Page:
Goodbye Spaceboy


This Christmas for the umpteenth time I watched the Frank Capra film It’s a Wonderful Life. A warm life-affirming movie in which an angel visits the suicidal James Stewart and shows him how his home town would be if he’d never been born.

It is hard to even conceive how the cultural landscape of the last 40 to 50 years would have looked had an angel attended a rock’n’roll suicide and decreed that David Bowie had never been born. His music alone puts him right at the top of the musical firmament, but his legacy is so much more than that. He was chameleon, corinthian but no caricature. An artist in the truest sense. His career was all about creation, forever looking to make something new and refusing to be penned in by considerations of form. He wanted to be an artist who did much more than write and sing pop songs. Performance and mythology were just as important. He was writer, performance artist, producer, choreographer and fashion icon.

I’m pretty sure that when a young Bowie was pushing for a breakthrough in the mid-sixties as an Anthony Newley wannabe he had no masterplan. He wasn’t working towards Ziggy and world domination. He was soaking up influences and allowing something to emerge. And his influences were drawn from everywhere. He was the ultimate curator, bringing in elements from anywhere, from Japanese Kabuki to New York street mime. His magpie sense applied to people too, and in collaborations with the likes of Mick Ronson, Iggy Pop, Lou Reed, Brian Eno and hell even Queen, he was able to pick out talents at the top of their game and allow them to take him to a higher ground than he could have managed for himself.

My favourite Bowie LP is Hunky Dory, the 1971 album where he announced himself as a major talent. Melodically and lyrically it was superb, strange and unfamiliar yet accessible and singalong. There is not a weak track on there, from the hits Changes and Life On Mars, to the rocky Queen Bitch and the deliciously dense Bewlay Brothers. But it was his next album The Fall & Rise of Ziggy Stardust and the Spiders From Mars that would go stratospheric. So many people today, many stars in their own right, have said that Bowie changed their lives. If so, it was probably this album that did it. An album that changed the perceptions of what pop music could be. Equal parts musical genius and theatrical innovation, it is very difficult to hear as a young person and not be transfixed by it.

And this is Bowie’s real legacy. Yes his music was fresh, unique and brilliant. Yes, he was ultra cool and always several leaps ahead of fashion. Yes, he took pop performance to places it had never been before. But it was his influence that really sets him apart. He is in an extremely small group, probably only Elvis, The Beatles and Bob Dylan can make the same claim. They have all made great music, as have many other acts, but they have in turn inspired so many talented artists to pick up a guitar, a pen, a microphone and go out and do something special. They have all changed popular culture forever and for the better.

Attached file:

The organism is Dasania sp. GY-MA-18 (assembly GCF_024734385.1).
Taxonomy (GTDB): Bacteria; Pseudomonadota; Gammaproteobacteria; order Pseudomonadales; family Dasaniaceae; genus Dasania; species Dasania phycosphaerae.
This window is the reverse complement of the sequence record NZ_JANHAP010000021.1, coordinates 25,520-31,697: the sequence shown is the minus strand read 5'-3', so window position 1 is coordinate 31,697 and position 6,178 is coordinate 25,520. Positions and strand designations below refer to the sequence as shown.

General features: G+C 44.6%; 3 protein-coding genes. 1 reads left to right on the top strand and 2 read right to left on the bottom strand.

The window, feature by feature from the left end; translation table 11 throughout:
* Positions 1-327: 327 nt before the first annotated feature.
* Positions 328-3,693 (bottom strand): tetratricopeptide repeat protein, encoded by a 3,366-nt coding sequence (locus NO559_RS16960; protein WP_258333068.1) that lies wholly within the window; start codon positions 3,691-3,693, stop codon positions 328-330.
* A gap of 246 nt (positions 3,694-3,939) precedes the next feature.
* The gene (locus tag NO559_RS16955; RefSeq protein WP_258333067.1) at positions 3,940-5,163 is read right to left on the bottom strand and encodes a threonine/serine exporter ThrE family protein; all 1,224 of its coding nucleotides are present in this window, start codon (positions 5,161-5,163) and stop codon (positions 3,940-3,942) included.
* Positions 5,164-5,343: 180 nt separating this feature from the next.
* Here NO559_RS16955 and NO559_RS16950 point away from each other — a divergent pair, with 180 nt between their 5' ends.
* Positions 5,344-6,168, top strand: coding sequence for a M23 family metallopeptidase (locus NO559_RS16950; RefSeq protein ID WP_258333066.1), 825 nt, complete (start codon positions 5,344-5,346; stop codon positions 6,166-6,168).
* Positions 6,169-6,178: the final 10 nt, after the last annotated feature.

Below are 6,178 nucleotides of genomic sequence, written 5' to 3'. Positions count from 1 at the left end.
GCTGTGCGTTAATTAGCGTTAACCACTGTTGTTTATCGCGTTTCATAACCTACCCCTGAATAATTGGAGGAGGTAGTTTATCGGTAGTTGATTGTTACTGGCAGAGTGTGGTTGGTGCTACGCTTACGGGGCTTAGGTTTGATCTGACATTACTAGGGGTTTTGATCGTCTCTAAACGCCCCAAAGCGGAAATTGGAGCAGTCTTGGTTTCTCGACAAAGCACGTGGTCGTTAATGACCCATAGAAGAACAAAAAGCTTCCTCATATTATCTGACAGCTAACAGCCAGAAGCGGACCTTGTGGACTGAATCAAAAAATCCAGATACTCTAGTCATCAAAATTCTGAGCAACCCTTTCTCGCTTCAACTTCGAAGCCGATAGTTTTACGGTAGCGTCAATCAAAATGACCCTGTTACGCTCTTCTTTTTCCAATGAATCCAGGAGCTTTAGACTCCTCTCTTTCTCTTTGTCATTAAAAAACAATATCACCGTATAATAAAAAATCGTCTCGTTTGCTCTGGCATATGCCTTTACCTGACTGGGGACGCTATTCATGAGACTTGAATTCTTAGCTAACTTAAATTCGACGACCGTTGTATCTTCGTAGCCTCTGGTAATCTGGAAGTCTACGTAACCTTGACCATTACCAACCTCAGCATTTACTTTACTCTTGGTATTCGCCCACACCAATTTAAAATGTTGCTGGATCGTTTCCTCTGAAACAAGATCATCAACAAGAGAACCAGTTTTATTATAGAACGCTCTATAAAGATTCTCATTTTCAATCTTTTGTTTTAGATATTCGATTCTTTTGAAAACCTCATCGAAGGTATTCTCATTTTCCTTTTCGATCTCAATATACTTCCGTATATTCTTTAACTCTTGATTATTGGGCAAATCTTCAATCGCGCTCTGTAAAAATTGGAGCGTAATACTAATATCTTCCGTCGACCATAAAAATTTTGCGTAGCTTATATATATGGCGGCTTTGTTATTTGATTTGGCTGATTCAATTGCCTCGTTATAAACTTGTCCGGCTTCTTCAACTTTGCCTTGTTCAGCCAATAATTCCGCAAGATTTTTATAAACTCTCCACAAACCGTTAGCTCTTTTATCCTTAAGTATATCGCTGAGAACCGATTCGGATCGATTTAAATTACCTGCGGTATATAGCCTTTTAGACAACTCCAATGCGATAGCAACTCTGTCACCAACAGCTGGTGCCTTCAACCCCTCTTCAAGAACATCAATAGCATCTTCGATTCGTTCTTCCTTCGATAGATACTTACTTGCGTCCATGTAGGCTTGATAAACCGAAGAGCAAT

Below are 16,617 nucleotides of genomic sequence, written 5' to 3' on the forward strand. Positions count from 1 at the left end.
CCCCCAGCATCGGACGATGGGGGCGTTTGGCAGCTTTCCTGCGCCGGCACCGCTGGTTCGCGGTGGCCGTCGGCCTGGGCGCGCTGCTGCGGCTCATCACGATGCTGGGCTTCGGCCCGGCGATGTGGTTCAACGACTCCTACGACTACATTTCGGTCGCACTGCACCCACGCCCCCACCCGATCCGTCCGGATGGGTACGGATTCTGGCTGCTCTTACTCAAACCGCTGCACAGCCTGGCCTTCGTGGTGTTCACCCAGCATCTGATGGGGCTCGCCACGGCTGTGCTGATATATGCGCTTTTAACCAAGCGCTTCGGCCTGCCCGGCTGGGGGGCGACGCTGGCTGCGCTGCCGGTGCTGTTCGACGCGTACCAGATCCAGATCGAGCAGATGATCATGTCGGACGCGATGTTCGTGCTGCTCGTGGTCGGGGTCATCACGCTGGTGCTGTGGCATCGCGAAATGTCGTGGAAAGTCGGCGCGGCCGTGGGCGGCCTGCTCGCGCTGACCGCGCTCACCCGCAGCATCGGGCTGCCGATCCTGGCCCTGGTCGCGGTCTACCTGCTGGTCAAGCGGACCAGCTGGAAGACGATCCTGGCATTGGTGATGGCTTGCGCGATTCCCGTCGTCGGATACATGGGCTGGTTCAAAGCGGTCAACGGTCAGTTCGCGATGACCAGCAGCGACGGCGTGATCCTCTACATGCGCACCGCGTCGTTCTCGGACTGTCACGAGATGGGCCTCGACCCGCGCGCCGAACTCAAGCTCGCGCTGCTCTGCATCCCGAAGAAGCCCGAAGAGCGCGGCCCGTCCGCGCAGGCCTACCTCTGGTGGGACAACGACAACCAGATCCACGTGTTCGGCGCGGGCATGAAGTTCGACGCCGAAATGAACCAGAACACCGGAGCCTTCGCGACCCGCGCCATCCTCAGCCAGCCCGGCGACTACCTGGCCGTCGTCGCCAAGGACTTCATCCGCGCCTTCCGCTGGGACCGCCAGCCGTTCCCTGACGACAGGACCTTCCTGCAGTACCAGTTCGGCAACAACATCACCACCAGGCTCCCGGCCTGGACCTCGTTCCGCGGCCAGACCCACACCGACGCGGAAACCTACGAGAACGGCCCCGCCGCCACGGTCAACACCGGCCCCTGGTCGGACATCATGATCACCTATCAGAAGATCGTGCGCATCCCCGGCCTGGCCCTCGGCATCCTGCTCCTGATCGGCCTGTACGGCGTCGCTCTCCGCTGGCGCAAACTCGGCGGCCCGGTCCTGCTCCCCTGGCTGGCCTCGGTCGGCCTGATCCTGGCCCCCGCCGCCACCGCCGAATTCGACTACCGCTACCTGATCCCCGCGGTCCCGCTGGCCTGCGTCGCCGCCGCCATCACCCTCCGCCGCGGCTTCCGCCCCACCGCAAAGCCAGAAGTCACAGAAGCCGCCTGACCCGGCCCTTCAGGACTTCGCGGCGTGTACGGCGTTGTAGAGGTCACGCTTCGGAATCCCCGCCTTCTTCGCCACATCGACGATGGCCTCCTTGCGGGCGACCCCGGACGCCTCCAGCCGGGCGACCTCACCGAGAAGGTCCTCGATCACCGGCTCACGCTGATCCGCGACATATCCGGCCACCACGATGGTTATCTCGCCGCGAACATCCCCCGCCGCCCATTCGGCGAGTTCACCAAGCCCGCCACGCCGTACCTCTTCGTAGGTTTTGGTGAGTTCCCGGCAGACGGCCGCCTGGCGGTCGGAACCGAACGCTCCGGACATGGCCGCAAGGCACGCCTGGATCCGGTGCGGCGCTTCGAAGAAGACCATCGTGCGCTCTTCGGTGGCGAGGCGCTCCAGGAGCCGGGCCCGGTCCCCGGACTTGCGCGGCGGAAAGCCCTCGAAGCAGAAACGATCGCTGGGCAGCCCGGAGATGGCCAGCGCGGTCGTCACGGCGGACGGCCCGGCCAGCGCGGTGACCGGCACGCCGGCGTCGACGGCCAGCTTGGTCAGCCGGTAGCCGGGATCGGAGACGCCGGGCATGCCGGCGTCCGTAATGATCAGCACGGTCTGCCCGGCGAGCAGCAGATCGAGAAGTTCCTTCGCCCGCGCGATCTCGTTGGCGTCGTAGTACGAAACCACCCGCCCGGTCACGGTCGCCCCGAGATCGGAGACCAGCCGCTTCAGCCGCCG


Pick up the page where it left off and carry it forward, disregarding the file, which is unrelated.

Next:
Music in the late twentieth century is unthinkable without the influence of Bowie. Bowie defined and virtually created Glam Rock, although he shouldn’t be held responsible for everything done in its name. Punk may have had its Year Zero ‘Kill The Hippy’ manifesto, that rejected everything that had been before. But the truth was that there wasn’t one of the original punk contingent who weren’t massive Bowie fans. Besides, you could draw a line from Bowie through the New York Dolls and Iggy Pop straight to UK punk.

The New Romantic period simply would not have existed without Bowie, and the worlds of pop and indie music would have been considerably less colourful, interesting and experimental. Part of Bowie’s appeal and one of the reasons he was so influential, was that he speaks to the misfits and the oddballs. This was never me, but these are the people that, suitably inspired and energised, go out and make the best art.

Everyone has their own David Bowie. Mine is definitely the early 70s version of Hunky Dory, Ziggy Stardust and Aladin Sane. But others are equally attached to different incarnations. His trio of Berlin albums – Low, Heroes and Lodger – are beloved of the arty crowd, and while they largely pass me by they do contain the stunning Heroes. Very few artists could manage to create an epic that was simultaneously anthemic and understated, but Bowie carries it off and it still leaves me speechless.

Although always otherworldly and unique, he retained a core of the Beckenham boy throughout his life. He seemed to pour his weirdness into his art. Not that he was ever the normal bloke from the pub, but he never became a freak show. He remained very private off-stage, and always came across as grounded, approachable and polite. It is hard to find people from show business who speak negatively about David Bowie, although it’s probably equally as hard to find people who can say they knew him really well.

He leaves us today undoubtedly saddened, but enriched by a legacy that will live on long after his passing. His gift for self expression is limitlessly infectious, and multiple generations have been inspired by his music, his performance and his vision of what was possible.

David Bowie. Indeed a wonderful life. Check ignition and may God’s love be with you.




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